Francis Alÿs: Sometimes doing something poetic can become political and sometimes doing something political can become poetic
Interviews by the artist with Ruben Aberjil, Albert Agazarian, Yael Dayan, Jean Fisher, Rima Hamami, Amira Hass, Nazmi Jobeh, Yael Lerer, Eyal Sivan, Michael Warschawski, and Eyal Weizman
Available in hardcover, this catalogue was published on the occasion of Francis Alÿs’s first solo exhibition at David Zwirner in 2007. The exhibition presented a film by Alÿs in collaboration with Julien Devaux alongside a map of the artist’s journey, photocollages, paintings, drawings, and a group of sculptures. The film shows Alÿs carrying a dripping can of green paint along the armistice boundary that Moshe Dayan marked on a map with green pencil after Israel’s War of Independence ended in 1948. It questions the physicality and cultural relevance of the Green Line, its function as a social and spiritual division in the city of Jerusalem, and its role in the Arab-Israeli conflict. This trilingual exhibition catalogue (English, Hebrew, and Arabic) features interviews conducted by Alÿs with eleven activists, academics, and journalists. Also included are a fold-out map and DVD of the film with options to listen to the recorded interviews.
Publisher: David Zwirner
Artists: Francis Alÿs
Contributors: Ruben Aberjil, Albert Agazarian, Yael Dayan, Jean Fisher, Rima Hamami, Amira Hass, Nazmi Jobeh, Yael Lerer, Eyal Sivan, Michael Warschawski, Eyal Weizman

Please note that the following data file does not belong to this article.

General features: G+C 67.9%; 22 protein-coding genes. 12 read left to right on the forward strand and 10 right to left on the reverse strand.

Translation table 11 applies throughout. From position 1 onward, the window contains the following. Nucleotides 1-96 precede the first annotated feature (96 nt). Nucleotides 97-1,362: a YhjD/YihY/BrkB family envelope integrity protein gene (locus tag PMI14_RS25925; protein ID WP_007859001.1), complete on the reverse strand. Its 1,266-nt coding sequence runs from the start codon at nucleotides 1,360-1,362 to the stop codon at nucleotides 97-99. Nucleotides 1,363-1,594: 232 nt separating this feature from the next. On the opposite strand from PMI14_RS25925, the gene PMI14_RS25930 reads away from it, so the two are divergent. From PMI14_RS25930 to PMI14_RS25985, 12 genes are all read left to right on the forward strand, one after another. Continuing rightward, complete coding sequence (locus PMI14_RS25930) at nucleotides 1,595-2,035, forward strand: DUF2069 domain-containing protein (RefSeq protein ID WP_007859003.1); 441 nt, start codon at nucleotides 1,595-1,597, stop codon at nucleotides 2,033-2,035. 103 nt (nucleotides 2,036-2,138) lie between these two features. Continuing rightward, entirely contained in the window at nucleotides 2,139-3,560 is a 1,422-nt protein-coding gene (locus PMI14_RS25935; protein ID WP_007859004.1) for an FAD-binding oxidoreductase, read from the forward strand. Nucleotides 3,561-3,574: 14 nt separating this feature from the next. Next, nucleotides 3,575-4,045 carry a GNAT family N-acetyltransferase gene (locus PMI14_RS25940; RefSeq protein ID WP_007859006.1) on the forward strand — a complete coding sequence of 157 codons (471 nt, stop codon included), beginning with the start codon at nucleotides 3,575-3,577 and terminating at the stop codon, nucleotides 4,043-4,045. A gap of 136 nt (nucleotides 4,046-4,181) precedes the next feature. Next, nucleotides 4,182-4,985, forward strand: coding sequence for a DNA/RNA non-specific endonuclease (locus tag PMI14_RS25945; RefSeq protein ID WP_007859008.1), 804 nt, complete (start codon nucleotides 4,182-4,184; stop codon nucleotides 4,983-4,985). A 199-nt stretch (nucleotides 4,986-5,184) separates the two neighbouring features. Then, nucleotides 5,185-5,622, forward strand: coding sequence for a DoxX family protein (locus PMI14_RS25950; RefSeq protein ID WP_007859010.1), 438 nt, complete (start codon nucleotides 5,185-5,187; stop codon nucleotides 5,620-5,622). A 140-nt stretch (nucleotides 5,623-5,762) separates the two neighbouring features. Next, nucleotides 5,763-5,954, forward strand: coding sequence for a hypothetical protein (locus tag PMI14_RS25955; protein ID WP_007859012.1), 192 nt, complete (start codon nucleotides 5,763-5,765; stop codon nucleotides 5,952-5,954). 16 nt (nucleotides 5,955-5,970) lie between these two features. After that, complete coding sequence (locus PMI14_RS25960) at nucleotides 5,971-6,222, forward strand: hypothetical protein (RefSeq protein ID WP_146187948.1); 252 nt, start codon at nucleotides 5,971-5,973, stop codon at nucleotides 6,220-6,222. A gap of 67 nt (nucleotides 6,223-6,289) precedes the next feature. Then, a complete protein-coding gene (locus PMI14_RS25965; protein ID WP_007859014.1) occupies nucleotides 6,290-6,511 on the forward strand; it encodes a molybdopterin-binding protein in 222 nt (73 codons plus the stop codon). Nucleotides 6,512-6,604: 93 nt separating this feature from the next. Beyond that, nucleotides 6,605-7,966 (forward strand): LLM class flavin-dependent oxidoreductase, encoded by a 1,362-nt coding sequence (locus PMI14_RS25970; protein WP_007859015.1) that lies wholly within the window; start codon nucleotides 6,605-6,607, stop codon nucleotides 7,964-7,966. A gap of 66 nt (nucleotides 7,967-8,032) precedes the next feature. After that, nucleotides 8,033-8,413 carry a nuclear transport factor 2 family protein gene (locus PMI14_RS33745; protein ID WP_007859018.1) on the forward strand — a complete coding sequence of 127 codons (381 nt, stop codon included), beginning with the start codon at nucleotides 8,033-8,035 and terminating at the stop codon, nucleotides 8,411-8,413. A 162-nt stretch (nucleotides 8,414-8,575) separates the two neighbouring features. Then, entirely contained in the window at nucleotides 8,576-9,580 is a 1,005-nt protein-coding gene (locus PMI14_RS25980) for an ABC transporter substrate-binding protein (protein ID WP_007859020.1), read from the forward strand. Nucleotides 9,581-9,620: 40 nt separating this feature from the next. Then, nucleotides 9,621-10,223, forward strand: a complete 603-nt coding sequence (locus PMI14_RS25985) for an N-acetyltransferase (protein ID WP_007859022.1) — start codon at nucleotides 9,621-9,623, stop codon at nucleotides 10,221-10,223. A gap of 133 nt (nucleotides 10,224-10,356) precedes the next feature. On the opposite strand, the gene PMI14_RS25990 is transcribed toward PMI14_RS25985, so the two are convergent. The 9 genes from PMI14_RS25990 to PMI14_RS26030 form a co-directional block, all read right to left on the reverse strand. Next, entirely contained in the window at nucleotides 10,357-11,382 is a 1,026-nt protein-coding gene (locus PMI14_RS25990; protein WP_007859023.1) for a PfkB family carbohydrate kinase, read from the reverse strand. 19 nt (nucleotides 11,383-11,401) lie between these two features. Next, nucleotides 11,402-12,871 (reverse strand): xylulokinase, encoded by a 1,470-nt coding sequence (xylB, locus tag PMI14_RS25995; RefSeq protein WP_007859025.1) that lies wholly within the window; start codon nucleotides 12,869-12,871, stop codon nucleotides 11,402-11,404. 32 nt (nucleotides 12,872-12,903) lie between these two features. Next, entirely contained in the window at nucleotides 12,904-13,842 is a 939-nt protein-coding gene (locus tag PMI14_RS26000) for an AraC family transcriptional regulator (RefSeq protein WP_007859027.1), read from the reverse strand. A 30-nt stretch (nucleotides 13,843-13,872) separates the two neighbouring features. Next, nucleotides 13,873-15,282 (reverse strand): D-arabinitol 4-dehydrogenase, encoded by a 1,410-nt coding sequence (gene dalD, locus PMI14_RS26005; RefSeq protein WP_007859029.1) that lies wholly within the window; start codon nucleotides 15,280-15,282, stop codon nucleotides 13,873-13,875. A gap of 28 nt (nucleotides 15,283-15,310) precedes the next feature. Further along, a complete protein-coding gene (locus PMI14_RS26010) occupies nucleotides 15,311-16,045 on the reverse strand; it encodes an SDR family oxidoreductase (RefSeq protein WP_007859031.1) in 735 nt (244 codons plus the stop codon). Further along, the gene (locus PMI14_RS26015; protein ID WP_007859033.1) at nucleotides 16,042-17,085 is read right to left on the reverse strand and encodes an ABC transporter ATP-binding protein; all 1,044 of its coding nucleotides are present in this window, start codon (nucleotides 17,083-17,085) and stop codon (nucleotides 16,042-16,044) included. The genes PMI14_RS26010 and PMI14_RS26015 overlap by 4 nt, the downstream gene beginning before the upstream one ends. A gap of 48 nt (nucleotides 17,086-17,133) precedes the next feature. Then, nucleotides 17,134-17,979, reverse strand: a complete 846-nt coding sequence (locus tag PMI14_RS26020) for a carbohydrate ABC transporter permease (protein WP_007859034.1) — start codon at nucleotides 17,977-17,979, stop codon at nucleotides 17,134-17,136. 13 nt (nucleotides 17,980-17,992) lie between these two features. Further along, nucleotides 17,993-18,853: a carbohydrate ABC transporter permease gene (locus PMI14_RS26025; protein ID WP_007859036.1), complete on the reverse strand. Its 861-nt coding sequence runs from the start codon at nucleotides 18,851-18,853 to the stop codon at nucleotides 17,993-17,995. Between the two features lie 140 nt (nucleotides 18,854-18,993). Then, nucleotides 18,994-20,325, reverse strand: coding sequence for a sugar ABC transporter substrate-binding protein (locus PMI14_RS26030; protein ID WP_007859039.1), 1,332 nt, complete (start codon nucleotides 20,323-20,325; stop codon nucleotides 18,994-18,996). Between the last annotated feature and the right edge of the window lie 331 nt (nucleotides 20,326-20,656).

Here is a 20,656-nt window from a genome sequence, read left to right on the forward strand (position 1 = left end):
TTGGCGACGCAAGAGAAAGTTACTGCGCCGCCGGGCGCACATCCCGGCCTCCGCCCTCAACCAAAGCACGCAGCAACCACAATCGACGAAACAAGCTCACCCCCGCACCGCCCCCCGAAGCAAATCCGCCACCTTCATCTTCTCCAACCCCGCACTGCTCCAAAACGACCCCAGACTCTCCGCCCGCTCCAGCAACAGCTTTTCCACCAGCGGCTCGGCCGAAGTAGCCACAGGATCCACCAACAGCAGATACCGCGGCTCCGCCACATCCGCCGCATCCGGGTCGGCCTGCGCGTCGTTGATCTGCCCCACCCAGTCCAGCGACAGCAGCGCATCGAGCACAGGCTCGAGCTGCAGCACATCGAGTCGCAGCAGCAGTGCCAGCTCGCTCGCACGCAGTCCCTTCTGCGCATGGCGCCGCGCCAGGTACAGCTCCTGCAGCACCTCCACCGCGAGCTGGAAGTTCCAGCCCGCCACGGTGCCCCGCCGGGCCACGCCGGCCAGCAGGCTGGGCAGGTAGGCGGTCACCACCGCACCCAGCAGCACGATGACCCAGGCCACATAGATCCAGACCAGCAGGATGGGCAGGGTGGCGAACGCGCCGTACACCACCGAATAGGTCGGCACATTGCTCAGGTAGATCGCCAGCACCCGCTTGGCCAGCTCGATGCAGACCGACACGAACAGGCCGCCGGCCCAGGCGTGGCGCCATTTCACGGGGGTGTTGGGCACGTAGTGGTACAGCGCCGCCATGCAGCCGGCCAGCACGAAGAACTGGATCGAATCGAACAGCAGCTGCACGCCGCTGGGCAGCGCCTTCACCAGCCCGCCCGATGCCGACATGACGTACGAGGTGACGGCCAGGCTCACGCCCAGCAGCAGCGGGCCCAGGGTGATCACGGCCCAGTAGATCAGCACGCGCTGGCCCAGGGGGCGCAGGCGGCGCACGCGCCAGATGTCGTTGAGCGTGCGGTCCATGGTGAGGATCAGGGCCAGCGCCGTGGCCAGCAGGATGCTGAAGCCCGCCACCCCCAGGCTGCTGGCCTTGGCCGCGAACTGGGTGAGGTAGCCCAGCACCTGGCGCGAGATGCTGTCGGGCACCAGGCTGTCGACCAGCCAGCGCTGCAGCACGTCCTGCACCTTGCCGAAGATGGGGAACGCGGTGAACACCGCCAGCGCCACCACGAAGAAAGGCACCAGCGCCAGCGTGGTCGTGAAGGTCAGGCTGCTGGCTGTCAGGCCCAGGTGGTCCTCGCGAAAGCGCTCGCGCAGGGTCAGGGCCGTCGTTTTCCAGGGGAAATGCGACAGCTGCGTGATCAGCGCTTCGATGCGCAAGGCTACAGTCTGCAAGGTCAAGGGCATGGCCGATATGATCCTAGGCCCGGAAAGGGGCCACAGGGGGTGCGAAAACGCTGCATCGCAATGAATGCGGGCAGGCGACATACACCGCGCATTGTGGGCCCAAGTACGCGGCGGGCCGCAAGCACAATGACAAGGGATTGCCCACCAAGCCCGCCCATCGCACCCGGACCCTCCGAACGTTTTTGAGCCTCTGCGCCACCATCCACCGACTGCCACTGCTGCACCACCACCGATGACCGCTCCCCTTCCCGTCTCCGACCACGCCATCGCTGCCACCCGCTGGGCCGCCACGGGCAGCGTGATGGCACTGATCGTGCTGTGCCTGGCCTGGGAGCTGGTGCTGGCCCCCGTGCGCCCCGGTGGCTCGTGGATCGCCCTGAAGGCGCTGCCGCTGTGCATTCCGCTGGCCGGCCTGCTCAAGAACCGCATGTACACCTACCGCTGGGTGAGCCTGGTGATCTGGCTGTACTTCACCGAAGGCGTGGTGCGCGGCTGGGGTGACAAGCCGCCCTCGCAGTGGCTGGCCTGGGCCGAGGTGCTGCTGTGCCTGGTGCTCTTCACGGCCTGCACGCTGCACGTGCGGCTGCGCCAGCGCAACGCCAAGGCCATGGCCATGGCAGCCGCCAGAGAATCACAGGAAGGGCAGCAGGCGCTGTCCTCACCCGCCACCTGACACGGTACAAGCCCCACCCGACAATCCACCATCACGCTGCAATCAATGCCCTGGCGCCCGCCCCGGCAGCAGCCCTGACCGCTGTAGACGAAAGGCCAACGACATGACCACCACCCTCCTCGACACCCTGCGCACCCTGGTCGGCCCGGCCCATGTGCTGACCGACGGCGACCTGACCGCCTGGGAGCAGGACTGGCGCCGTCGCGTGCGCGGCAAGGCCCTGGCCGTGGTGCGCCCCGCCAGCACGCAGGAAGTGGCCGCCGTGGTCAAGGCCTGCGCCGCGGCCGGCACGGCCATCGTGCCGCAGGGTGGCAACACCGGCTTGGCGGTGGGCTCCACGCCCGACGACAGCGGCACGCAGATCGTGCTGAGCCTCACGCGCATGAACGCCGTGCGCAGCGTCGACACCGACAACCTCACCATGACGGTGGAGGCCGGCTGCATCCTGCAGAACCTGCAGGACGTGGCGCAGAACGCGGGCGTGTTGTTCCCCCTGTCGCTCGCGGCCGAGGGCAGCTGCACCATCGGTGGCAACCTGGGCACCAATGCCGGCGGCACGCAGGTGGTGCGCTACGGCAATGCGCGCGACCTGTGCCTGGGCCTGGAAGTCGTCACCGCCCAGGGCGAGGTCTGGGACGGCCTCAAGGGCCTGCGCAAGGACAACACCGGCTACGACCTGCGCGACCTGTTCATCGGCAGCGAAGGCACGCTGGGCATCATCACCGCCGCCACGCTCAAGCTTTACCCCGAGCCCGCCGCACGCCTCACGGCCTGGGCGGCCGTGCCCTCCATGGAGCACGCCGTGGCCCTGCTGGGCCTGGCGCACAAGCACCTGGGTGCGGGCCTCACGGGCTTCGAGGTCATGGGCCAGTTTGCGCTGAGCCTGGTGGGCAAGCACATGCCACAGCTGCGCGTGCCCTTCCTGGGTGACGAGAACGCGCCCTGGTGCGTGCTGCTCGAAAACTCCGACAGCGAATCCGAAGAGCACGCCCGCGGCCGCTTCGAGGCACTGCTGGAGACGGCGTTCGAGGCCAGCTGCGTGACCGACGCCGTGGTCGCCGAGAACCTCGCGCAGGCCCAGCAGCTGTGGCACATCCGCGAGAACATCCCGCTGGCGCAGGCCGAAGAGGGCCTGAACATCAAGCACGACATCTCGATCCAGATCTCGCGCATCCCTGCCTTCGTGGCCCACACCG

Publication Date: 2007
Dimensions: 6 1/2 x 8 1/4 in (16.5 x 21 cm)
Retail: $40 | £25 | $310 HKD | €34
Stock: Out of Stock
Francis Alÿs’s art is centered around observations of, and engagements with, everyday life. His multifaceted projects include public actions, installations, videos, paintings, and drawings; the artist himself has described his work as “a sort of discursive argument composed of episodes, metaphors, or parables.” Across these different media, Alÿs presents his distinct poetic and imaginative sensibility towards anthropological and political concerns. His actions have involved traveling the longest possible route between locations in Mexico and the United States to highlight the increasing obstacles imposed along the border; pushing a melting block of ice through city streets; commissioning sign painters to copy his paintings; filming his efforts to enter the center of a tornado; carrying a leaking can of paint along the contested Israel/Palestine border; and equipping hundreds of volunteers to move a colossal sand dune ten centimeters.